cum Privil: Ordin: General: Belgii Foederati;

Fourth state: With privilege.

Date of the first edition: c. 1655.
Date of this map: c. 1684.

Copper engraving, printed on paper.
Map size: 465 x 555mm (18.31 x 21.85 inches).
Sheet size: 525 x 615mm (20.67 x 24.21 inches).
Verso: Blank.
Condition: Original coloured, excellent.
Condition Rating: A+.

From: Atlas Minor Sive totius Orbis Terrarum contracta delineat(a) ex conatibus Nic(olaus) Visscher ... Amsterdam, N. Visscher II, 1683-1702.

"Although the map itself is largely derived from that of Joannes Janssonius, 1651, it is of extreme importance for introducing a view of New Amsterdam in the lower right. This is probably the second published view of the city, the first being that of Joost Hartgers in 1651. It is possible that the previously unrecorded view affixed to the Jan Mathisz, c.1655, also pre-dates this. The authorship of the Visscher view is not known; some authorities claim that it was Augustine Herrman, although Stoke refutes this. The extensive study of the view in Stokes suggests a probable date for the original of between autumn, 1652, and summer, 1653. If correctly identified, the building far left was not constructed until after 30 April 1652. Therefore, it could not have been drawn after the 'wall' was built in 1653. This was an essential feature at the time in the town's security. Therefore, the printed map could have appeared as early as 1653 but no later than 1655.

In 1679 Visscher died leaving his son, Nicolaas Visscher II, to continue the business. Late in 1683, Thomas Holme's grid plan of Philadelphia was published. The following year a Dutch edition appeared by Jacob Claus. Visscher placed Philadelphia on the map in grid form, most probably following this. A privilege was added to the plate for the fourth state, which can be dated from as early as 1684 (Phillips 3449) to as late as 1696 (National Maritime Museum). States 2 to 4 are found in the various Visscher family atlases. The second state can be found inserted into examples of Blaeu and Janssonius atlases. Visscher II died in 1702, but the business flourished under his widow, Elizabeth, until 1726. Sometime either before this or following, the plate came into the hands of Petrus Schenk Jr., who promptly added his imprint." (Burden)


The Visscher Family

For nearly a century, the members of the Visscher family were essential art dealers and map publishers in Amsterdam.

Claes Jansz. Visscher, or N.J. Piscator (1587-1652)

Claes Jansz. Vischer bought a house in Amsterdam, 'de gulden Bors', on the crucial Kalverstraat and changed the name into "In de Visscher"; under this title, the shop was to flourish for many years.
He was famous for his engravings and etchings of Dutch landscapes and 'historical scenes', such as sieges, battles, etc. These 'historical scenes' were considered contemporary illustrated news items, especially e.g. that of 'the Eighty Years' War'.
For the publication of his first atlas, he bought copperplates of the atlas Germania Inferior by Pieter van den Keere (1623).
In 1649, he published an atlas entitled Tabularum Geographicarum Contractarum, containing the same maps as Langenes' Caert Thresoor, for which Visscher had only new title pages engraved.
Claes Jansz. Visscher died in 1652. His wife, Neeltjen Florisdr., had already died in 1640. They had seven children, four of whom were still alive at Claes Jansz.'s death. One was Nicolaes Visscher I, who was to continue his father's business.

Nicolaes Visscher I (1618-1679)

Nicolaes Visscher I partnered with his father, continued the business, and stayed on the Kalverstraat 'in de Visscher' till his death.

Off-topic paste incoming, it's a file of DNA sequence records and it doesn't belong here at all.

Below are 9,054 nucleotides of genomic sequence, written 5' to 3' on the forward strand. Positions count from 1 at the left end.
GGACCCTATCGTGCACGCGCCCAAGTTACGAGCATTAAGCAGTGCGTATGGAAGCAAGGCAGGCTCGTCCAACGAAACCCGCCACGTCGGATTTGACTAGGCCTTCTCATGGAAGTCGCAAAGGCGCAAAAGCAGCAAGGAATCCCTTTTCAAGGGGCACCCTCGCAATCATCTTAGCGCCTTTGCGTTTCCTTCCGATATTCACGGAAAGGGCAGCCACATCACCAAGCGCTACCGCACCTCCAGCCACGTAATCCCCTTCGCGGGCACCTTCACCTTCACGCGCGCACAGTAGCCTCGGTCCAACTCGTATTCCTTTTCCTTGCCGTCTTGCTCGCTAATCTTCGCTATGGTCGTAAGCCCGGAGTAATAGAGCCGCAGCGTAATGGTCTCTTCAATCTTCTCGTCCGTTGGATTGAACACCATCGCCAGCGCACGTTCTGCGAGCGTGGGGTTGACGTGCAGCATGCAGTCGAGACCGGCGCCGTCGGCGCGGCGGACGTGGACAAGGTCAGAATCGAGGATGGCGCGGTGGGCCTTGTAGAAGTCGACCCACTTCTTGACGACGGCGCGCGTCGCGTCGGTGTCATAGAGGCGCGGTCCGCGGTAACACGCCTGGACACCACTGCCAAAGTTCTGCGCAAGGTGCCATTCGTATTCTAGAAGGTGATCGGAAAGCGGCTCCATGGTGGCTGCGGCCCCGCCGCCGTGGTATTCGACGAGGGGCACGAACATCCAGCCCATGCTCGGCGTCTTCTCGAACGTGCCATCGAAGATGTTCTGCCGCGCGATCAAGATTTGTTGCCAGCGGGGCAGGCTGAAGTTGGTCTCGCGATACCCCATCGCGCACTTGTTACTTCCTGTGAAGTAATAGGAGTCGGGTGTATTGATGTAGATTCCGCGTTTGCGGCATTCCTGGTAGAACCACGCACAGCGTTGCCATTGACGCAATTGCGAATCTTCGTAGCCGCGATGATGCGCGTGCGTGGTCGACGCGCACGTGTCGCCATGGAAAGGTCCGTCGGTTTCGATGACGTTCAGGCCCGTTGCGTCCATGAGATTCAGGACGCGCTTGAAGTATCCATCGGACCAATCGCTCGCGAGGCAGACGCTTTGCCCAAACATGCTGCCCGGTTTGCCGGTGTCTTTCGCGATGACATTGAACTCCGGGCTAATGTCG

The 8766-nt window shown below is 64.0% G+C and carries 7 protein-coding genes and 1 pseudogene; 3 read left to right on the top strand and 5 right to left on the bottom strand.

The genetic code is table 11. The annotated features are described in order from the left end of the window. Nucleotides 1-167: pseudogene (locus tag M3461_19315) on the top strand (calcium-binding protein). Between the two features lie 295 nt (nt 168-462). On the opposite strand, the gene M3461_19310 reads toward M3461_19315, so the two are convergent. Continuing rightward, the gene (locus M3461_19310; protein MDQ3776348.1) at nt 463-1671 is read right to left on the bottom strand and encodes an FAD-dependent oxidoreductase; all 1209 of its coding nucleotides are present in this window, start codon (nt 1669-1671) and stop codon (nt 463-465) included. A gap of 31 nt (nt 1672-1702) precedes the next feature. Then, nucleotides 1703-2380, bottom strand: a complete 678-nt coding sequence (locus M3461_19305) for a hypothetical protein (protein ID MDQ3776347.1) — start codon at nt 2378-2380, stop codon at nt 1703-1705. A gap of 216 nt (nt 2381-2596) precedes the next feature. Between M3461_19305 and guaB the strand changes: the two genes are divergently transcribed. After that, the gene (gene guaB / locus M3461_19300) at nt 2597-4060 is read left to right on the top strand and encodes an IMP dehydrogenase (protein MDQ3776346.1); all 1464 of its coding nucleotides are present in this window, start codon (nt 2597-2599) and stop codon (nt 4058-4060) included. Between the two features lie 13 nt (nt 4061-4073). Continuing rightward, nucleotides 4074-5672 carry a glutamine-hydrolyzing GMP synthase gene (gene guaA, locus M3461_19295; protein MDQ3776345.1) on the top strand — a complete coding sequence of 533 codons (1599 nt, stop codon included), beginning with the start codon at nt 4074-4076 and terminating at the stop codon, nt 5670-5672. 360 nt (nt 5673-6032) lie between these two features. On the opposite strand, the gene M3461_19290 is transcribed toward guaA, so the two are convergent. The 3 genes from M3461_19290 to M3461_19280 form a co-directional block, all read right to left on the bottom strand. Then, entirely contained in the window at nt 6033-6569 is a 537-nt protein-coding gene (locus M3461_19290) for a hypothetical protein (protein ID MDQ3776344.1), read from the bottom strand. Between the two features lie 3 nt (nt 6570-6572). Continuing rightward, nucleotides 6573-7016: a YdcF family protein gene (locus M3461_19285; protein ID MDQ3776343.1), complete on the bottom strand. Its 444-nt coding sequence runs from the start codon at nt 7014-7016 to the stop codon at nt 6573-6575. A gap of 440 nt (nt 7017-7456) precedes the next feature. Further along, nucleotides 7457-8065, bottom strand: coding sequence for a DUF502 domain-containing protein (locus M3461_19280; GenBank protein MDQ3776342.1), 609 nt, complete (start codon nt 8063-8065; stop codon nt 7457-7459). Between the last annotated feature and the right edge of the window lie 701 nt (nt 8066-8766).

In about 1657, the first edition of his Atlas Contractus Orbis Terrarum appeared.
Between 1664 and 1677, several editions of his Atlas Contractus appeared without a printed index, for these atlases had no fixed contents but were composed according to the buyer's financial leaping pole.
In May 1664, Nicolaes Visscher was admitted as a member of the Booksellers' Guild of his town. In July 1677, he was granted a patent of the States of Holland and West-Friesland for printing and publishing maps and atlases for 15 years.
After this, he again published an Atlas Contractus with a printed index. At about the same time, he also brought out an Atlas Minor.

Nicolaes Visscher II (1649-1702)

Nicolaes Visscher II inherited the 'shop' from his father. To obtain a new privilege, he applied to the States of Holland and West-Friesland in 1682 for a patent for printing and publishing maps. This patent was granted to him the same year. He moved the firm to the Dam, but it kept the same signboard: "In de Visscher".
Around 1683, he published his first Atlas Minor with a printed index of 91 maps. In 1684, an atlas Germania Inferior appeared. Till 1697, he published another number of atlases. He used his grandfather's (Claes Jansz.) maps less often now and relied more and more on his own.
The wars waged at this time initiated the compilation of maps of the countries where the armies operated. Many war maps were included in the various editions of his Atlas Minor.
After Nicolaes's death, his wife, Elizabeth Verseyl, published all the war maps as an atlas under the title De Stoel des Oorlogs in de Wereld (The seat of war in the world).

The widow of Nicolaes Visscher II (?-1726)

His widow continued the business energetically, and by her hand, under the name of her deceased husband, numerous atlases appeared, e.g., several editions of the Atlas Minor, an Atlas Maior and De Stoel des Oorlogs. The shop enjoyed a high reputation due to the assortment's incredible variety. Not only 'Visscher' maps but also maps of other publishers were obtainable. With the death of Elizabeth Verseyl in 1726, the last descendant died of a great map- and atlas-publishing firm in Amsterdam.

References: Burden - p. 406-407, #315 State 4; Baynton-Williams New Worlds - p.88.; Hollstein (C.J. Visscher) - p.140, 264 IV - Plates p. 125